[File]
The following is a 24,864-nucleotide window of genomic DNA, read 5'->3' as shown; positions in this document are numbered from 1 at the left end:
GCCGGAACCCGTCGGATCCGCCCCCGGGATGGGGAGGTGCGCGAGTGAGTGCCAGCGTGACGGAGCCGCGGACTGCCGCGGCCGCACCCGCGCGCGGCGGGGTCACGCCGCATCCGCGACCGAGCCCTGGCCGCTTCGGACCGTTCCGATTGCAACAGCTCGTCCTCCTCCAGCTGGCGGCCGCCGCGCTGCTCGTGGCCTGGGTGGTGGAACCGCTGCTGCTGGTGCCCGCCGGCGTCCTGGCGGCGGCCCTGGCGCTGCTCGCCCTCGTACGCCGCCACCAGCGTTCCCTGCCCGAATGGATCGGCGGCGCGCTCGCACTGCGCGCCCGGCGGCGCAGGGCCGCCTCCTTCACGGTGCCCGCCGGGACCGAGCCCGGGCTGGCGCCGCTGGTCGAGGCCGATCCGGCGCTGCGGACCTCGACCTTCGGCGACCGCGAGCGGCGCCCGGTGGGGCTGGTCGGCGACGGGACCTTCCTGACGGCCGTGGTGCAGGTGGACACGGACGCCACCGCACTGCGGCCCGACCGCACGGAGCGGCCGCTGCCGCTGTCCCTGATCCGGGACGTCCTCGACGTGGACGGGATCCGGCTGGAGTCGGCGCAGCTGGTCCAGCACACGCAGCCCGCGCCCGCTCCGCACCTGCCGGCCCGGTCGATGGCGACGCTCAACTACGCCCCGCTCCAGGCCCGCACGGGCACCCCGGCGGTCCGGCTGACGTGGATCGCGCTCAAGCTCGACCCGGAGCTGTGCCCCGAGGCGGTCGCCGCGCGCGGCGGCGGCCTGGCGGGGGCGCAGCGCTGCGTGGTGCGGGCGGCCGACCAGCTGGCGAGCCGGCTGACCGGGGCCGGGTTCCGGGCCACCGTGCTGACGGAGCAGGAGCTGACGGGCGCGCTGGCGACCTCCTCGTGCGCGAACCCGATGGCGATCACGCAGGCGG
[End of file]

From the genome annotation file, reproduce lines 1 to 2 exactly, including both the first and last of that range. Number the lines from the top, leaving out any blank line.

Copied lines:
The following is a 24,864-nucleotide window of genomic DNA, read 5'->3' as shown; positions in this document are numbered from 1 at the left end:
GCCGGAACCCGTCGGATCCGCCCCCGGGATGGGGAGGTGCGCGAGTGAGTGCCAGCGTGACGGAGCCGCGGACTGCCGCGGCCGCACCCGCGCGCGGCGGGGTCACGCCGCATCCGCGACCGAGCCCTGGCCGCTTCGGACCGTTCCGATTGCAACAGCTCGTCCTCCTCCAGCTGGCGGCCGCCGCGCTGCTCGTGGCCTGGGTGGTGGAACCGCTGCTGCTGGTGCCCGCCGGCGTCCTGGCGGCGGCCCTGGCGCTGCTCGCCCTCGTACGCCGCCACCAGCGTTCCCTGCCCGAATGGATCGGCGGCGCGCTCGCACTGCGCGCCCGGCGGCGCAGGGCCGCCTCCTTCACGGTGCCCGCCGGGACCGAGCCCGGGCTGGCGCCGCTGGTCGAGGCCGATCCGGCGCTGCGGACCTCGACCTTCGGCGACCGCGAGCGGCGCCCGGTGGGGCTGGTCGGCGACGGGACCTTCCTGACGGCCGTGGTGCAGGTGGACACGGACGCCACCGCACTGCGGCCCGACCGCACGGAGCGGCCGCTGCCGCTGTCCCTGATCCGGGACGTCCTCGACGTGGACGGGATCCGGCTGGAGTCGGCGCAGCTGGTCCAGCACACGCAGCCCGCGCCCGCTCCGCACCTGCCGGCCCGGTCGATGGCGACGCTCAACTACGCCCCGCTCCAGGCCCGCACGGGCACCCCGGCGGTCCGGCTGACGTGGATCGCGCTCAAGCTCGACCCGGAGCTGTGCCCCGAGGCGGTCGCCGCGCGCGGCGGCGGCCTGGCGGGGGCGCAGCGCTGCGTGGTGCGGGCGGCCGACCAGCTGGCGAGCCGGCTGACCGGGGCCGGGTTCCGGGCCACCGTGCTGACGGAGCAGGAGCTGACGGGCGCGCTGGCGACCTCCTCGTGCGCGAACCCGATGGCGATCACGCAGGCGG